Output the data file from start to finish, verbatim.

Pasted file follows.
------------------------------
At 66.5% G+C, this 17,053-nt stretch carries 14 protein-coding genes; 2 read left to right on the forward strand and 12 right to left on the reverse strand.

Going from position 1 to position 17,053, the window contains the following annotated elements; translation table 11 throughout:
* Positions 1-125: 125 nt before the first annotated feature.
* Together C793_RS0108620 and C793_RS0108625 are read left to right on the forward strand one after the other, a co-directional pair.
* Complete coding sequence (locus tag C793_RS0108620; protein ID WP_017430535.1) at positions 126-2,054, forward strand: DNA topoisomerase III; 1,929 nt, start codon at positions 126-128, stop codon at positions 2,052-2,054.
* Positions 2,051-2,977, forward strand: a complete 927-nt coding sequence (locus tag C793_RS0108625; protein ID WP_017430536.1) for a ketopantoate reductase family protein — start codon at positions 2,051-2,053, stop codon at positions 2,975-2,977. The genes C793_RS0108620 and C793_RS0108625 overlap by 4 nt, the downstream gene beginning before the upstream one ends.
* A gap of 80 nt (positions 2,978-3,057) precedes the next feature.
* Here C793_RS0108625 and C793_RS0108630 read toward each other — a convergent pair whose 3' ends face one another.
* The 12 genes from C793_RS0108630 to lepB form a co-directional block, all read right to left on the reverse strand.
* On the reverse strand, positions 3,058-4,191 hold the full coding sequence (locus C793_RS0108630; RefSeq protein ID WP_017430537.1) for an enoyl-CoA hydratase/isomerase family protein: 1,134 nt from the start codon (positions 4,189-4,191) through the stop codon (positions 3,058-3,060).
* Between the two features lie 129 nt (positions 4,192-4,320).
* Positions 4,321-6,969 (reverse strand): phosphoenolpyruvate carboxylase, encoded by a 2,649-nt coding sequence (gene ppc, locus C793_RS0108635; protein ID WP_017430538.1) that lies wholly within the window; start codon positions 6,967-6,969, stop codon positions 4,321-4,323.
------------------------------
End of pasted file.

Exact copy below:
At 66.5% G+C, this 17,053-nt stretch carries 14 protein-coding genes; 2 read left to right on the forward strand and 12 right to left on the reverse strand.

Going from position 1 to position 17,053, the window contains the following annotated elements; translation table 11 throughout:
* Positions 1-125: 125 nt before the first annotated feature.
* Together C793_RS0108620 and C793_RS0108625 are read left to right on the forward strand one after the other, a co-directional pair.
* Complete coding sequence (locus tag C793_RS0108620; protein ID WP_017430535.1) at positions 126-2,054, forward strand: DNA topoisomerase III; 1,929 nt, start codon at positions 126-128, stop codon at positions 2,052-2,054.
* Positions 2,051-2,977, forward strand: a complete 927-nt coding sequence (locus tag C793_RS0108625; protein ID WP_017430536.1) for a ketopantoate reductase family protein — start codon at positions 2,051-2,053, stop codon at positions 2,975-2,977. The genes C793_RS0108620 and C793_RS0108625 overlap by 4 nt, the downstream gene beginning before the upstream one ends.
* A gap of 80 nt (positions 2,978-3,057) precedes the next feature.
* Here C793_RS0108625 and C793_RS0108630 read toward each other — a convergent pair whose 3' ends face one another.
* The 12 genes from C793_RS0108630 to lepB form a co-directional block, all read right to left on the reverse strand.
* On the reverse strand, positions 3,058-4,191 hold the full coding sequence (locus C793_RS0108630; RefSeq protein ID WP_017430537.1) for an enoyl-CoA hydratase/isomerase family protein: 1,134 nt from the start codon (positions 4,189-4,191) through the stop codon (positions 3,058-3,060).
* Between the two features lie 129 nt (positions 4,192-4,320).
* Positions 4,321-6,969 (reverse strand): phosphoenolpyruvate carboxylase, encoded by a 2,649-nt coding sequence (gene ppc, locus C793_RS0108635; protein ID WP_017430538.1) that lies wholly within the window; start codon positions 6,967-6,969, stop codon positions 4,321-4,323.